14 September 2019
The harm reduction trio are making their circuit in Asia speaking on dangers of smoking, while building support for ‘safer alternatives to smoking’ products. Their mission is to reverse the ban on e-cigarette and heated tobacco products in countries like Thailand, Singapore and India, while halting their ban in Malaysia, Philippines, Indonesia, and other Asian countries.
The harm reduction trio are:
|1.||Dr. Konstantinos Farsalinos||Cardiologist & researcher at Onassis, Onassis Cardiac Surgery Center, University of Patras, Greece. For some of the studies, the institution has received funding from e-cigarette companies. He has participated in the Global Forum on Nicotine 2019, an international conference funded by Knowledge Action Change, (KAC), a grantee of the PMI funded FSFW.|
|2.||Dr. Marewa Glover||Director, Centre of Research Excellence: Indigenous Sovereignty & Smoking in New Zealand, sponsored by PMI funded FSFW.|
|3.||Prof. David Sweanor JD||Adjunct Professor, Faculty of Law, University of Ottawa, Canada; regular speaker at the Global Forum on Nicotine (GFN), organised by KAC Communications, which is sponsored by PMI funded FSFW.|
Nicotine, an addictive substance, is present in both conventional cigarettes and these new products. According to WHO, tobacco use in any form is harmful. The concept of ‘harm reduction’ appears more of ‘harm replacement’ as the trio are promoting switching from one addictive product to another.
Recently the trio gathered in Korea at the Third Asia Harm Reduction Forum where they promoted “electronic cigarettes and vaping devices as reducing harm from tobacco”. Their statements were widely reported in newspaper in Malaysia, Thailand, Philippines other Asian countries.
The press coverage on the Third Harm Reduction Forum ranged from “safer alternatives” in Thailand to a misleading “E-cigarettes touted as potential healthier alternative for smokers” in Malaysia. But the message to Asian policy makers was resounding harm replacement – promote switching or lose more lives to cigarettes.
The group’s message to the Philippines government was that they “should recognize vaping is dramatically safer than cigarettes and has helped millions quit smoking.” Recently the Philippines Food and Development Authority (FDA) issued an Administrative Order 2019-0007 regulating e-cigarettes imposing labelling requirements on the product, and the licensing the manufacturing and sales.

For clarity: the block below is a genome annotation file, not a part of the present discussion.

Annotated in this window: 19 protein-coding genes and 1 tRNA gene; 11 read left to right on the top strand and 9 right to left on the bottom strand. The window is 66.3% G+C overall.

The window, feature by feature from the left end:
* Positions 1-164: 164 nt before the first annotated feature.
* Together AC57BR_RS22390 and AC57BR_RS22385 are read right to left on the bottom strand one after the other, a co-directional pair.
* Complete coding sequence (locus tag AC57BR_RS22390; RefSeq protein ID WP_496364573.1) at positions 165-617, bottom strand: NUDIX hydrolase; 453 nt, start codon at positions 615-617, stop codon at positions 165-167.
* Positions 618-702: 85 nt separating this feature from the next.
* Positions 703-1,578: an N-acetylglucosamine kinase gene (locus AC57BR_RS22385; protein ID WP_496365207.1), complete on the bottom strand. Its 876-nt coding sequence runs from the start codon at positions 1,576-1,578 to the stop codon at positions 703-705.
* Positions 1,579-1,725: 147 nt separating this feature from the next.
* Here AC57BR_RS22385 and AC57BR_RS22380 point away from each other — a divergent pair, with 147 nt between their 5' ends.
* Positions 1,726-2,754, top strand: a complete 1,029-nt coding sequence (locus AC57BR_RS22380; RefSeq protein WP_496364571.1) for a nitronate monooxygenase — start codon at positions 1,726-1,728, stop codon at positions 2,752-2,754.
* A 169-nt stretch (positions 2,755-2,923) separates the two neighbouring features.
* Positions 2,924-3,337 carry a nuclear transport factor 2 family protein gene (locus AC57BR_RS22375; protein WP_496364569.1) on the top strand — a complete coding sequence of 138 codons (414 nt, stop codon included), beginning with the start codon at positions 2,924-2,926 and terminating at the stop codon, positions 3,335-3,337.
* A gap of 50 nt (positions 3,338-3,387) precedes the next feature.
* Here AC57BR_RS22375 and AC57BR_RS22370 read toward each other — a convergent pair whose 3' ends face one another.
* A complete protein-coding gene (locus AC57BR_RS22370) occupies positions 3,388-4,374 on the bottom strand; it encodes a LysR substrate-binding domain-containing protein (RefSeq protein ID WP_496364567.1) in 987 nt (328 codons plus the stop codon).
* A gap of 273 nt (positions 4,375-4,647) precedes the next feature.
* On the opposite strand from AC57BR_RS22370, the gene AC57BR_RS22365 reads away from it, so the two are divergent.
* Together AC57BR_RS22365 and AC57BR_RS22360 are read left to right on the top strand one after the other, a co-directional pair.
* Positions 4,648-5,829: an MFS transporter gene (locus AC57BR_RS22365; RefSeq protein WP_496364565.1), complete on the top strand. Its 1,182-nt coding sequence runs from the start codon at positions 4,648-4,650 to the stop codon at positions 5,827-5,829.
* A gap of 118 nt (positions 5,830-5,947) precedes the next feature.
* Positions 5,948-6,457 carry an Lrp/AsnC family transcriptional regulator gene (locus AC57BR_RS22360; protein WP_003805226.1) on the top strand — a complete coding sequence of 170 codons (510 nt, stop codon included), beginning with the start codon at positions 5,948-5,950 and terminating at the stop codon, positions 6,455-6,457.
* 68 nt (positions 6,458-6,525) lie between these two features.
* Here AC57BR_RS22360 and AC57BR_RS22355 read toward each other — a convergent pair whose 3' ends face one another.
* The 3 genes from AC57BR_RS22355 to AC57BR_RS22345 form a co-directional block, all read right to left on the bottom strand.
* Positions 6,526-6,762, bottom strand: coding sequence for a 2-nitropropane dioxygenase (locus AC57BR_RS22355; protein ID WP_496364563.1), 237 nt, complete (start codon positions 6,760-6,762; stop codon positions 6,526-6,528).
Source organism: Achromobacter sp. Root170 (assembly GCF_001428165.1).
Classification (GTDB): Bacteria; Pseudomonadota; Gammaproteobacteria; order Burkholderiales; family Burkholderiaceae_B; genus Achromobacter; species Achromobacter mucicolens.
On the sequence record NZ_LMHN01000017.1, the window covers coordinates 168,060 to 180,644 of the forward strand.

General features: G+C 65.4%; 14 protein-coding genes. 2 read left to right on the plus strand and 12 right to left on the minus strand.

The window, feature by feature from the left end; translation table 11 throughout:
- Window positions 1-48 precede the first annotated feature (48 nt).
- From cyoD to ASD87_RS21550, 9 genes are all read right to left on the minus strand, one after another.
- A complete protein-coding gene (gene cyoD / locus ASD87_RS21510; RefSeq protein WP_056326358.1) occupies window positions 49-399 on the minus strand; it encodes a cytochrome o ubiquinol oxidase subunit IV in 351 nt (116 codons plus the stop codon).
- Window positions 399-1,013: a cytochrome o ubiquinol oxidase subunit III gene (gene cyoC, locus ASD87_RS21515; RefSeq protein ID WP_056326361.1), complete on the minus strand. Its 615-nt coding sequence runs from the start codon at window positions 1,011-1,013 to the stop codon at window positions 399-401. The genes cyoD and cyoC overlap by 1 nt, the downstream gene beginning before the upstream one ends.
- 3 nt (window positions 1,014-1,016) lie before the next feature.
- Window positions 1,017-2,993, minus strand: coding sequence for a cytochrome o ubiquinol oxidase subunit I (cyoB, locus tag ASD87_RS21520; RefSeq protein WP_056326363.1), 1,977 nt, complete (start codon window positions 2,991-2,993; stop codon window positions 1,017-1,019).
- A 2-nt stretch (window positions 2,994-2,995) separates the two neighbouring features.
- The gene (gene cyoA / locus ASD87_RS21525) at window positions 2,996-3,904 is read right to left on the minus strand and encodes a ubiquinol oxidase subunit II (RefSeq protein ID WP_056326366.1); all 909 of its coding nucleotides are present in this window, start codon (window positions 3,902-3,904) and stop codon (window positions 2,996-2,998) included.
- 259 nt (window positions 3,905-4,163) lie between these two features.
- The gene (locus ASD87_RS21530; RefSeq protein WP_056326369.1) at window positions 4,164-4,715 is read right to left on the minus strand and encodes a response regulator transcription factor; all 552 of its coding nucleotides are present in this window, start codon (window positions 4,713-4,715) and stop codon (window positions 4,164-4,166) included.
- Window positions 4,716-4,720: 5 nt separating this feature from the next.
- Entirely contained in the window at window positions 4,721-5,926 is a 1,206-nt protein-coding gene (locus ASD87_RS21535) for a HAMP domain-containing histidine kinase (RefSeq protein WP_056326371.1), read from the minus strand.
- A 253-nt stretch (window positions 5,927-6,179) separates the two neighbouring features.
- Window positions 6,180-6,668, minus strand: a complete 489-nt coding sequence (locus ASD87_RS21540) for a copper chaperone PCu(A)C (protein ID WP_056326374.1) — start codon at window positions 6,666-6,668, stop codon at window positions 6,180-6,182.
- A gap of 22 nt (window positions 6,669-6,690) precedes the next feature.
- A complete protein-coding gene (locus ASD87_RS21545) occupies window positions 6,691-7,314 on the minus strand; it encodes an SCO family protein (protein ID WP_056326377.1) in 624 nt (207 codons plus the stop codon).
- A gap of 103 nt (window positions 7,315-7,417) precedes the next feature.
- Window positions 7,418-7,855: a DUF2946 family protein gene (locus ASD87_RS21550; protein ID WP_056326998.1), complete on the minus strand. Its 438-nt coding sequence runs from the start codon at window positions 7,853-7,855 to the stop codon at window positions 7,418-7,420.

The Asia Harm Reduction Forum is an annual travelling road-show sponsored by the harm reduction supporters. In the past they held the forum in Indonesia and Philippines. The purpose of this Forum is to persuade governments to reverse any restrictive policy or prevent bans from being put in place. See previous Tobacco Watch update.
Background checks on the trio reveal their industry links, directly or indirectly. While Farsalinos and Glover’s institutions have links to the PMI funded Foundation for Smoke-Free World, Sweanor merely appears as a speaker on fora funded by the tobacco industry.
Against this crass promotion of harm reduction, recently there has been a spate of reports on deaths believed to be related to vaping in the US. The Federal health officials announced that vaping could be the cause of at least 450 possible cases of severe lung disease with five confirmed deaths in 33 states. One in five high school students used e-cigarettes in 2018, an increase of 78 percent over 2017.
Following this worrying news, several governments have issued health warnings on e-cigarettes:
- Philippines : FDA asks hospitals to report injuries, illnesses related to e-cigarette
- Hong Kong: The Department of Health has issued a Health Alert, 9 September 2019
- Alberta, Canada: Health Services issued an advisory- Severe Pulmonary Disease Associated with E-Cigarette Use; Surveillance and Notification; https://postmediaedmontonjournal2.files.wordpress.com/2019/09/if-hp-phys-moh-cz-vaping-pulmonary.pdf
Juul Labs Inc., which sells flavoured vaping products that look like flash drives, is facing negative publicity and crackdowns in the U.S. However, it is targeting Asia and has begun selling its vaping devices recently in South Korea, Indonesia and the Philippines, and is looking into entering more markets in the region.
This is reminiscent of how the conventional cigarettes business went many decades ago – as awareness of the harms and deaths of smoking became evident and prevalence decreased in developed countries, the tobacco companies focused on increasing sales in Asia. Sales of new tobacco and nicotine products are following this same pathway.
According to Bloomberg news, Juuls reported, “We view Asia as a high-priority region for the company. What we see is that smokers are very interested in these products. The consumer demand is super high.”
Brunei, Cambodia, Lao PDR, Singapore and Thailand have done the right thing in banning e-cigarettes and heated tobacco products. Other Asian governments should follow suit, prevent a new epidemic among teens and ban these new products that are creating more problems.